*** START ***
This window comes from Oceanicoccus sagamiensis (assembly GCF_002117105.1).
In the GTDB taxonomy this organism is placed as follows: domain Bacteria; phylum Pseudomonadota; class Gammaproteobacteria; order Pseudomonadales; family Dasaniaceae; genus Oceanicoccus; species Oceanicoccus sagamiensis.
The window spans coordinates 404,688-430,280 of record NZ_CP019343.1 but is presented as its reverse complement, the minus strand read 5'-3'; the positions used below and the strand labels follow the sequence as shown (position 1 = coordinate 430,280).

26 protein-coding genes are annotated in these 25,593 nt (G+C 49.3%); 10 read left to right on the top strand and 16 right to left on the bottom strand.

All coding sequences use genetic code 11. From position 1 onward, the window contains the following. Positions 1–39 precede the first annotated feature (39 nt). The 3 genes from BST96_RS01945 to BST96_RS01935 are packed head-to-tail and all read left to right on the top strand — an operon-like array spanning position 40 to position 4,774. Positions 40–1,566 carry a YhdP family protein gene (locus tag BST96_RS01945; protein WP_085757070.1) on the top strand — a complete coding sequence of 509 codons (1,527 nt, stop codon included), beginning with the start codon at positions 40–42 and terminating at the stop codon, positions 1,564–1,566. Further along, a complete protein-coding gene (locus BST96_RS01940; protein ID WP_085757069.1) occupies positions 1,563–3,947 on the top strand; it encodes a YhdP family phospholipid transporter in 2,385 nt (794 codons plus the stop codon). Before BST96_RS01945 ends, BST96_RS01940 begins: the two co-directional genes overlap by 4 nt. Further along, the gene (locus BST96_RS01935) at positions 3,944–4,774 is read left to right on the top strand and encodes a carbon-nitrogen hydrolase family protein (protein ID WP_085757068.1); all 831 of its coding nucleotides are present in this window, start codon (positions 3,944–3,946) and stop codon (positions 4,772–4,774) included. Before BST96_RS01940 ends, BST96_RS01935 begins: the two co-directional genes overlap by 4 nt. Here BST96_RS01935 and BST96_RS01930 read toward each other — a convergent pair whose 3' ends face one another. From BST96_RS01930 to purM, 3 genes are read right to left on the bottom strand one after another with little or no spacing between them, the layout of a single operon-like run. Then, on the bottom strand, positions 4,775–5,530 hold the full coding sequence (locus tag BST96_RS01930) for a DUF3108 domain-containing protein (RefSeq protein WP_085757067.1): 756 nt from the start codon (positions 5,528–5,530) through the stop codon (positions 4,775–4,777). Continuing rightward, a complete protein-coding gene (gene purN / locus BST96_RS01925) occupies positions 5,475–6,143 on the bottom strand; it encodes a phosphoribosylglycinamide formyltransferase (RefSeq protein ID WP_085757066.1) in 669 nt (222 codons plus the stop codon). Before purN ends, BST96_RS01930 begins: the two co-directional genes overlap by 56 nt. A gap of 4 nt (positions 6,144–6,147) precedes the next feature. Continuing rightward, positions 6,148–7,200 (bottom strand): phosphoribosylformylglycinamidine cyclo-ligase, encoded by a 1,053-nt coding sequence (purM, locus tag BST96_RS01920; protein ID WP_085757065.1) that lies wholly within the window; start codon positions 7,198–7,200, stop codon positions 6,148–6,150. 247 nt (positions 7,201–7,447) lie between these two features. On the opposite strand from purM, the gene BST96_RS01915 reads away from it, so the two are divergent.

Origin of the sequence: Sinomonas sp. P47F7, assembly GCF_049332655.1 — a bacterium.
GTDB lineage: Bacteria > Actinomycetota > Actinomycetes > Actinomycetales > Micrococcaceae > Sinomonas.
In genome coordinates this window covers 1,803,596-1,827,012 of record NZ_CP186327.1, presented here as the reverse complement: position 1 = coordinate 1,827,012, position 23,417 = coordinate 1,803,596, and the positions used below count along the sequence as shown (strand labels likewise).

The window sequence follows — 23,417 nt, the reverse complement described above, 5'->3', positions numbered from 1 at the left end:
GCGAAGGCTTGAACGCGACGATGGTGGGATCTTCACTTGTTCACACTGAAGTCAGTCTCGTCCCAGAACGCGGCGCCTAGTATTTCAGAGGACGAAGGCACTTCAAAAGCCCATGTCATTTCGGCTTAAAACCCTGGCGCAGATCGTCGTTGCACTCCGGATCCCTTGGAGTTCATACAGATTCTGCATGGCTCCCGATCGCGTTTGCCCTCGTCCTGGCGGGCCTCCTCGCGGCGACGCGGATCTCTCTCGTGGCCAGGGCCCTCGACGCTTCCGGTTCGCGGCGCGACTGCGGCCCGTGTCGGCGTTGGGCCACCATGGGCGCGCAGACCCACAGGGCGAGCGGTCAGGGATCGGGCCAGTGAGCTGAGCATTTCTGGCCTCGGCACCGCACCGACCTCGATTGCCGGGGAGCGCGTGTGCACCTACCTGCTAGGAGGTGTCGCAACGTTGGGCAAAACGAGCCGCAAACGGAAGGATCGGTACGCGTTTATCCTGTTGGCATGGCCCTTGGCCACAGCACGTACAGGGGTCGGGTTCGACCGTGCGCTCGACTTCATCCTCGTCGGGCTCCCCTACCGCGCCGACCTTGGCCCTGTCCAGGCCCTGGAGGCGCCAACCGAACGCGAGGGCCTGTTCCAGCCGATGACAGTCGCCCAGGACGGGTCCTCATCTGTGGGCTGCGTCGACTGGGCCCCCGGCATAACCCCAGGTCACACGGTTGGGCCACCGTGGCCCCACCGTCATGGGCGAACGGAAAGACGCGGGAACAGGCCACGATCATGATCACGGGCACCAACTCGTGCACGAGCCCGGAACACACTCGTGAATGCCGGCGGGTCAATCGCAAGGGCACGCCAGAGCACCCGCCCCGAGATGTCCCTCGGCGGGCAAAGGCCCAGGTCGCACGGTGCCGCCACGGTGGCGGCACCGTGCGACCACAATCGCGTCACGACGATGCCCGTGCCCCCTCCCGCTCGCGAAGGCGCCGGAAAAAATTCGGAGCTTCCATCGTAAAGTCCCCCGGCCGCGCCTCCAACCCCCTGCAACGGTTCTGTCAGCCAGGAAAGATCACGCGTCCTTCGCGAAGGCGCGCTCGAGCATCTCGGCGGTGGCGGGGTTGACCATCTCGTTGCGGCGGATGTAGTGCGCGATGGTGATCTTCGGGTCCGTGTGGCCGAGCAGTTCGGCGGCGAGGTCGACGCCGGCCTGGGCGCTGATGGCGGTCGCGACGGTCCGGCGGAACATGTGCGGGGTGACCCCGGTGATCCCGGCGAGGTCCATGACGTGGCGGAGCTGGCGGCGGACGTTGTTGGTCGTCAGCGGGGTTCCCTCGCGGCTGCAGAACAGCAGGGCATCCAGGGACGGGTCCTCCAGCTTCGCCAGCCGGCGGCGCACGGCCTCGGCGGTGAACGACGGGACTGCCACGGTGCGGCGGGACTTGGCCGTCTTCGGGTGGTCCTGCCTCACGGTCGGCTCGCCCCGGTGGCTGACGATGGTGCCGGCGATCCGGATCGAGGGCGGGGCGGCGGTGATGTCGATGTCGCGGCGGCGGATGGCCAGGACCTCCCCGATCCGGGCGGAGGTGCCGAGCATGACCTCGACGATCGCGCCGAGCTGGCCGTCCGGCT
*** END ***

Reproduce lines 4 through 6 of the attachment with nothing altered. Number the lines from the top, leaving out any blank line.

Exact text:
26 protein-coding genes are annotated in these 25,593 nt (G+C 49.3%); 10 read left to right on the top strand and 16 right to left on the bottom strand.

All coding sequences use genetic code 11. From position 1 onward, the window contains the following. Positions 1–39 precede the first annotated feature (39 nt). The 3 genes from BST96_RS01945 to BST96_RS01935 are packed head-to-tail and all read left to right on the top strand — an operon-like array spanning position 40 to position 4,774. Positions 40–1,566 carry a YhdP family protein gene (locus tag BST96_RS01945; protein WP_085757070.1) on the top strand — a complete coding sequence of 509 codons (1,527 nt, stop codon included), beginning with the start codon at positions 40–42 and terminating at the stop codon, positions 1,564–1,566. Further along, a complete protein-coding gene (locus BST96_RS01940; protein ID WP_085757069.1) occupies positions 1,563–3,947 on the top strand; it encodes a YhdP family phospholipid transporter in 2,385 nt (794 codons plus the stop codon). Before BST96_RS01945 ends, BST96_RS01940 begins: the two co-directional genes overlap by 4 nt. Further along, the gene (locus BST96_RS01935) at positions 3,944–4,774 is read left to right on the top strand and encodes a carbon-nitrogen hydrolase family protein (protein ID WP_085757068.1); all 831 of its coding nucleotides are present in this window, start codon (positions 3,944–3,946) and stop codon (positions 4,772–4,774) included. Before BST96_RS01940 ends, BST96_RS01935 begins: the two co-directional genes overlap by 4 nt. Here BST96_RS01935 and BST96_RS01930 read toward each other — a convergent pair whose 3' ends face one another. From BST96_RS01930 to purM, 3 genes are read right to left on the bottom strand one after another with little or no spacing between them, the layout of a single operon-like run. Then, on the bottom strand, positions 4,775–5,530 hold the full coding sequence (locus tag BST96_RS01930) for a DUF3108 domain-containing protein (RefSeq protein WP_085757067.1): 756 nt from the start codon (positions 5,528–5,530) through the stop codon (positions 4,775–4,777). Continuing rightward, a complete protein-coding gene (gene purN / locus BST96_RS01925) occupies positions 5,475–6,143 on the bottom strand; it encodes a phosphoribosylglycinamide formyltransferase (RefSeq protein ID WP_085757066.1) in 669 nt (222 codons plus the stop codon). Before purN ends, BST96_RS01930 begins: the two co-directional genes overlap by 56 nt. A gap of 4 nt (positions 6,144–6,147) precedes the next feature. Continuing rightward, positions 6,148–7,200 (bottom strand): phosphoribosylformylglycinamidine cyclo-ligase, encoded by a 1,053-nt coding sequence (purM, locus tag BST96_RS01920; protein ID WP_085757065.1) that lies wholly within the window; start codon positions 7,198–7,200, stop codon positions 6,148–6,150. 247 nt (positions 7,201–7,447) lie between these two features. On the opposite strand from purM, the gene BST96_RS01915 reads away from it, so the two are divergent.

Origin of the sequence: Sinomonas sp. P47F7, assembly GCF_049332655.1 — a bacterium.